Insider Tips: Should You Use ProRes or H.264 Proxies in Final Cut Pro?

Every week, Insider asks one of our expert contributors to share a tip, tool, or technique that they use all the time and couldn’t live without. This week, Reuben Evans discusses the differences between using ProRes and H.264 proxies in your Final Cut Pro workflows.

ProRes vs H.264 Proxies in Final Cut Pro

I’ve always considered Final Cut Pro’s proxy workflow to be one of the best features of the software. I’ve been shooting 8K REDCODE RAW since its release back in 2016,  so editing with proxies has been critical to workflow.

Once the pandemic started, we were ready to adapt to it with cloud-based technologies like and Postlab. That made a proxy workflow even more important. But initially, FCP only offered ProRes Proxies. These are very easy on your Mac’s CPU and GPU. But more recently, Apple added H.264 proxies and the ability to change the frame size of the proxies.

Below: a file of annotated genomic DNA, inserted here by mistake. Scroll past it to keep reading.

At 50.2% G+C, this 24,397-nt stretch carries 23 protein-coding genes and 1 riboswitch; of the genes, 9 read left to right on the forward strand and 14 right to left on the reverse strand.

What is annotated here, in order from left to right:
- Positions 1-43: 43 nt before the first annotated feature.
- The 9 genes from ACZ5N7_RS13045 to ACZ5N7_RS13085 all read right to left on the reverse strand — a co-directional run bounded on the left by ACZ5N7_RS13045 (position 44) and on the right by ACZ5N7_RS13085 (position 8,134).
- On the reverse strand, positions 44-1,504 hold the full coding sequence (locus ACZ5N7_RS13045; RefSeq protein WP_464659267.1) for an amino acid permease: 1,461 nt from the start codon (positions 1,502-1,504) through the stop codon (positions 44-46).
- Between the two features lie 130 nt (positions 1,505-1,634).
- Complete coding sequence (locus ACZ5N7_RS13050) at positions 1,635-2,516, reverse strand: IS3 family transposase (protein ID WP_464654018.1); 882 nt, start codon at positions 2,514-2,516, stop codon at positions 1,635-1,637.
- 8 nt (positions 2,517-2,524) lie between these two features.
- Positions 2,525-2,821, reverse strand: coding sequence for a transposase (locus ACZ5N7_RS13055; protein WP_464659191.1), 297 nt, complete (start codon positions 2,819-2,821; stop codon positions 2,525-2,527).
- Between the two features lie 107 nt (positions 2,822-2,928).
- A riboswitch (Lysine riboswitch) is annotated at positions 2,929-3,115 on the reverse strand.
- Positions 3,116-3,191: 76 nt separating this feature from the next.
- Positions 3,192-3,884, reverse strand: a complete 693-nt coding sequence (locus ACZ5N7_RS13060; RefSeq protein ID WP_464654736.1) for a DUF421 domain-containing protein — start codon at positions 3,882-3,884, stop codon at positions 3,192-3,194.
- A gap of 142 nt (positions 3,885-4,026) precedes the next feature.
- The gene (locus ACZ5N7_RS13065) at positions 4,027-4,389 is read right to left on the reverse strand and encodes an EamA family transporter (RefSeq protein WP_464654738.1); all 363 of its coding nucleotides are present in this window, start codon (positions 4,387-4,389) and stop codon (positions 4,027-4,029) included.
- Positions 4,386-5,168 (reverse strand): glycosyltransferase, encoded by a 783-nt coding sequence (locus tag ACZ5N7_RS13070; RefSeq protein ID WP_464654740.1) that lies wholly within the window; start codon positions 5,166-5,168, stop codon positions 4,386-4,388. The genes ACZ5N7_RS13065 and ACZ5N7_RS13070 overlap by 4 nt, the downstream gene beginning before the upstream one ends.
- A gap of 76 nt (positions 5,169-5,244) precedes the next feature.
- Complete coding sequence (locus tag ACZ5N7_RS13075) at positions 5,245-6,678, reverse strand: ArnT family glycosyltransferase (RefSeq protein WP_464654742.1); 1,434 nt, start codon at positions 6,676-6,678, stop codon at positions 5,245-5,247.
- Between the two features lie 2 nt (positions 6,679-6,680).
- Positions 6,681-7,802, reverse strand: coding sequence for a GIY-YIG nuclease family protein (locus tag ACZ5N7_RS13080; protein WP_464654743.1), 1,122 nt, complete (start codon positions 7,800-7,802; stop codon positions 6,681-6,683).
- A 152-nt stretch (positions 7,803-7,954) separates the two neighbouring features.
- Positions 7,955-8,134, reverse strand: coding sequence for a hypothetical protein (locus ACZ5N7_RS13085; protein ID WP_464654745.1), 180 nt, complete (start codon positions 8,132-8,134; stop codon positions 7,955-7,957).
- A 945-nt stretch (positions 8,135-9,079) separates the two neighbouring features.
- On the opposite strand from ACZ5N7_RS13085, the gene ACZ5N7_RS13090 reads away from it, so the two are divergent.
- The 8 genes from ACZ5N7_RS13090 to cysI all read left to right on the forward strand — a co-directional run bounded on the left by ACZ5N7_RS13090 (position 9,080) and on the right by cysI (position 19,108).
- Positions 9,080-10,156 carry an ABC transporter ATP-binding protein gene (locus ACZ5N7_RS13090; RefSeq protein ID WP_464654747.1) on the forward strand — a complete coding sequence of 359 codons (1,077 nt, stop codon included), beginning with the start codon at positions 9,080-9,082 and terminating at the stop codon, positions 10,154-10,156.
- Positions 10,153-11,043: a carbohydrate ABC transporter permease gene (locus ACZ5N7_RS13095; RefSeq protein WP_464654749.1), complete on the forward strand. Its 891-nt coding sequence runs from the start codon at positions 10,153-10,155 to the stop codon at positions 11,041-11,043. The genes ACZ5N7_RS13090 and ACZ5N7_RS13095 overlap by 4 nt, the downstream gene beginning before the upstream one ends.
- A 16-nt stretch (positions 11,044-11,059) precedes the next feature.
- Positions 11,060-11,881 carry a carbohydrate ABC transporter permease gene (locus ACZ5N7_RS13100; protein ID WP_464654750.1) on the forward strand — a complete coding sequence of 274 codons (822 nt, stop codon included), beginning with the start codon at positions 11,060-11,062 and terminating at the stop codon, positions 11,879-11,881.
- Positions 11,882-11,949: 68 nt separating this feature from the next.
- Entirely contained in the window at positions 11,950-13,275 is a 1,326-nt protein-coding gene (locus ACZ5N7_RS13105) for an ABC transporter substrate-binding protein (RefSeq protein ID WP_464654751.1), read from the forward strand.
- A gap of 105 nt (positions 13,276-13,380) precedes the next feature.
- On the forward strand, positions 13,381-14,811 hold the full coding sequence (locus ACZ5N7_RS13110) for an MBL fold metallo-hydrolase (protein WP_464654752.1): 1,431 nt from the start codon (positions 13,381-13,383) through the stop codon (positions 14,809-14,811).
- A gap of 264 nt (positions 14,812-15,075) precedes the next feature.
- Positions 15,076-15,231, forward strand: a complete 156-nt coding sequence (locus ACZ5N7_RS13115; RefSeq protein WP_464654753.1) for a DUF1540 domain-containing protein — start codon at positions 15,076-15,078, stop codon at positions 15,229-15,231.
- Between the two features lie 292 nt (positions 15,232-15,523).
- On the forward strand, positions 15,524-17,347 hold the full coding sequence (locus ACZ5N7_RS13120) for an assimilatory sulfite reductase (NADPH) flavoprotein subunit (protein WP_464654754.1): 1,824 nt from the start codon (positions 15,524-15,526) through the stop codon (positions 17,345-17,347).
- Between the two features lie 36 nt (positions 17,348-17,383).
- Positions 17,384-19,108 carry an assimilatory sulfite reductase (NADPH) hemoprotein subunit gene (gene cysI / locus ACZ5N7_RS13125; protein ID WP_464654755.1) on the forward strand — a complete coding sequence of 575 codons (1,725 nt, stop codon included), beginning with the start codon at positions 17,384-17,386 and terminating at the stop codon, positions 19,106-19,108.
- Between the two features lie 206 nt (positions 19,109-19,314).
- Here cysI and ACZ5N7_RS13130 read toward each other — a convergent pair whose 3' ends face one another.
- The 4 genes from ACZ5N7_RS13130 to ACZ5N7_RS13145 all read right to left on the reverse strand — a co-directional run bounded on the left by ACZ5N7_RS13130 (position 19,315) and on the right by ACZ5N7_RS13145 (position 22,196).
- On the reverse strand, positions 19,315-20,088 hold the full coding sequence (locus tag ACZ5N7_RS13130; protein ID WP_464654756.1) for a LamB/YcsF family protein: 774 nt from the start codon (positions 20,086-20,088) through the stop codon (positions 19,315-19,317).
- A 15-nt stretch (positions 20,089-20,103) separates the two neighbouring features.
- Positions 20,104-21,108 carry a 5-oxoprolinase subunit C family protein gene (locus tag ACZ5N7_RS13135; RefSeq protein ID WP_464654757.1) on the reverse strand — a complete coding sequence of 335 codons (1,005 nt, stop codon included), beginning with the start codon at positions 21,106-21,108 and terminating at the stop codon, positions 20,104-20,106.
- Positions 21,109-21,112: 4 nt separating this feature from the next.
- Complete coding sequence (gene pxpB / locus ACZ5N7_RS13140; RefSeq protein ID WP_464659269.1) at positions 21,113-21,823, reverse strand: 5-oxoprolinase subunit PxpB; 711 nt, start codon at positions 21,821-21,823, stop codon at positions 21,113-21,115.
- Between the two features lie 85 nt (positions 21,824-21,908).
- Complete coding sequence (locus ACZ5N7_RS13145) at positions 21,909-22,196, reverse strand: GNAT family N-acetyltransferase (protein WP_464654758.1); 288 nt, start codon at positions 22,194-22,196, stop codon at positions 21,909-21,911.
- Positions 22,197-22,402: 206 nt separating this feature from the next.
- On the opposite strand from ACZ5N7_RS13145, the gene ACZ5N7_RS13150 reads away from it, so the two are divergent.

To create proxies, just select your clip(s) in the browser, right-click, and select “Transcode Media….” Now you’ll have the option of ProRes or H.264 proxies. But which one should you choose?

Basically, if you have an older mac choose ProRes. If you have a newer one, give H.264 a try. ProRes has a bit better image quality, but you can always swap back to the original for full fidelity. H.264 is smaller, so it’s better for cloud-based collaborative workflows, and putting proxy footage on your system drive while your original footage stays on external storage.

My go-to setting is H.264 at 50 percent size. Then just select Proxy Only or Proxy Preferred at the top of your viewer. Now you’ll be ready to take your high-resolution editing with you on the go.

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Screenshots from Amazing Grace (due for release in 2024). Courtesy of Visuals 1st Films, LLC.

Reuben Evans

Reuben Evans is an award-winning screenwriter, executive producer at Faithlife, and a member of the Producers Guild of America. He has produced and directed numerous documentaries and commercials. Reuben’s tools of choice are RED Cameras, Final Cut Pro, and DaVinci Resolve. He writes for Insider and is part of the Blade Ronner Media writers network. Reuben resides in Washington state with his wife, four kids, and one crazy goldendoodle puppy named Baker.

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